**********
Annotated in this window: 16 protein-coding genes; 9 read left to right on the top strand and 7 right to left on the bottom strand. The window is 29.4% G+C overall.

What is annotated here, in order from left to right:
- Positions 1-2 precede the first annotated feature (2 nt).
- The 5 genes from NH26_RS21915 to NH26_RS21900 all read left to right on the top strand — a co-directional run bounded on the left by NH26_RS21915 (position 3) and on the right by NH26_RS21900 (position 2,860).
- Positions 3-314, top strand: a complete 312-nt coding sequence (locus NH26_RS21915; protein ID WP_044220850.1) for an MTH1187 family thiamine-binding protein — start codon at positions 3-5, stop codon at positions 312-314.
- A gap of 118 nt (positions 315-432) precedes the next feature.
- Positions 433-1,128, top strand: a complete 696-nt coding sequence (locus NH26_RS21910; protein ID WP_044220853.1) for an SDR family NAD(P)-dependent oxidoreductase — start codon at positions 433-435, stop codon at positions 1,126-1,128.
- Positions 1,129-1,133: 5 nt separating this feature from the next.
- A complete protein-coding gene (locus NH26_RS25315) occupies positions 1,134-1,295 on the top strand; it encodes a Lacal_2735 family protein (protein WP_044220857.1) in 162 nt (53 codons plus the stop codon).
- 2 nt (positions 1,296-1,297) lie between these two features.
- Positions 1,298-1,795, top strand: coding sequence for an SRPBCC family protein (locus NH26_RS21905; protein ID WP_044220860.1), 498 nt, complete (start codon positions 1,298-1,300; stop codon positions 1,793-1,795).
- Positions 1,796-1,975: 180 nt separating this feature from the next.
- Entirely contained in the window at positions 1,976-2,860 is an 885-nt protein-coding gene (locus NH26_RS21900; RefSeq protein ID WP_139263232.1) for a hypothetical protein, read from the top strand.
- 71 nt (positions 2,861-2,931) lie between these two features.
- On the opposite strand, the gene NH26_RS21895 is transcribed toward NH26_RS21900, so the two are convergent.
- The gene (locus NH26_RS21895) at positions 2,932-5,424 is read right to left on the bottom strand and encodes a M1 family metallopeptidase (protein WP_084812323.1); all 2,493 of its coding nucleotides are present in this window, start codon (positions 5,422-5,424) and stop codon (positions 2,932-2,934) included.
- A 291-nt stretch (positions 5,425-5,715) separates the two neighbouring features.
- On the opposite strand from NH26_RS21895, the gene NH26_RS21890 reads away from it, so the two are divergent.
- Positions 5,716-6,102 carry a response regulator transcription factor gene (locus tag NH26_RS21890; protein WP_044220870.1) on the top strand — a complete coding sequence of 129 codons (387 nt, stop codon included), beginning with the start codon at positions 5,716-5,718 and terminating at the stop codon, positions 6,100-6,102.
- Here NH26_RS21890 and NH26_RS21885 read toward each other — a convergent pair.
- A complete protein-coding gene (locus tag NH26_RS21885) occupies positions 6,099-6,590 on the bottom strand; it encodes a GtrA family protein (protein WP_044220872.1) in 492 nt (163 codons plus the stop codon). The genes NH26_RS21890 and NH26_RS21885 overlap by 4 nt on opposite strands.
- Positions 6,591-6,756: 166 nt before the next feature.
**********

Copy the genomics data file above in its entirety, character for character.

Annotated in this window: 16 protein-coding genes; 9 read left to right on the top strand and 7 right to left on the bottom strand. The window is 29.4% G+C overall.

What is annotated here, in order from left to right:
- Positions 1-2 precede the first annotated feature (2 nt).
- The 5 genes from NH26_RS21915 to NH26_RS21900 all read left to right on the top strand — a co-directional run bounded on the left by NH26_RS21915 (position 3) and on the right by NH26_RS21900 (position 2,860).
- Positions 3-314, top strand: a complete 312-nt coding sequence (locus NH26_RS21915; protein ID WP_044220850.1) for an MTH1187 family thiamine-binding protein — start codon at positions 3-5, stop codon at positions 312-314.
- A gap of 118 nt (positions 315-432) precedes the next feature.
- Positions 433-1,128, top strand: a complete 696-nt coding sequence (locus NH26_RS21910; protein ID WP_044220853.1) for an SDR family NAD(P)-dependent oxidoreductase — start codon at positions 433-435, stop codon at positions 1,126-1,128.
- Positions 1,129-1,133: 5 nt separating this feature from the next.
- A complete protein-coding gene (locus NH26_RS25315) occupies positions 1,134-1,295 on the top strand; it encodes a Lacal_2735 family protein (protein WP_044220857.1) in 162 nt (53 codons plus the stop codon).
- 2 nt (positions 1,296-1,297) lie between these two features.
- Positions 1,298-1,795, top strand: coding sequence for an SRPBCC family protein (locus NH26_RS21905; protein ID WP_044220860.1), 498 nt, complete (start codon positions 1,298-1,300; stop codon positions 1,793-1,795).
- Positions 1,796-1,975: 180 nt separating this feature from the next.
- Entirely contained in the window at positions 1,976-2,860 is an 885-nt protein-coding gene (locus NH26_RS21900; RefSeq protein ID WP_139263232.1) for a hypothetical protein, read from the top strand.
- 71 nt (positions 2,861-2,931) lie between these two features.
- On the opposite strand, the gene NH26_RS21895 is transcribed toward NH26_RS21900, so the two are convergent.
- The gene (locus NH26_RS21895) at positions 2,932-5,424 is read right to left on the bottom strand and encodes a M1 family metallopeptidase (protein WP_084812323.1); all 2,493 of its coding nucleotides are present in this window, start codon (positions 5,422-5,424) and stop codon (positions 2,932-2,934) included.
- A 291-nt stretch (positions 5,425-5,715) separates the two neighbouring features.
- On the opposite strand from NH26_RS21895, the gene NH26_RS21890 reads away from it, so the two are divergent.
- Positions 5,716-6,102 carry a response regulator transcription factor gene (locus tag NH26_RS21890; protein WP_044220870.1) on the top strand — a complete coding sequence of 129 codons (387 nt, stop codon included), beginning with the start codon at positions 5,716-5,718 and terminating at the stop codon, positions 6,100-6,102.
- Here NH26_RS21890 and NH26_RS21885 read toward each other — a convergent pair.
- A complete protein-coding gene (locus tag NH26_RS21885) occupies positions 6,099-6,590 on the bottom strand; it encodes a GtrA family protein (protein WP_044220872.1) in 492 nt (163 codons plus the stop codon). The genes NH26_RS21890 and NH26_RS21885 overlap by 4 nt on opposite strands.
- Positions 6,591-6,756: 166 nt before the next feature.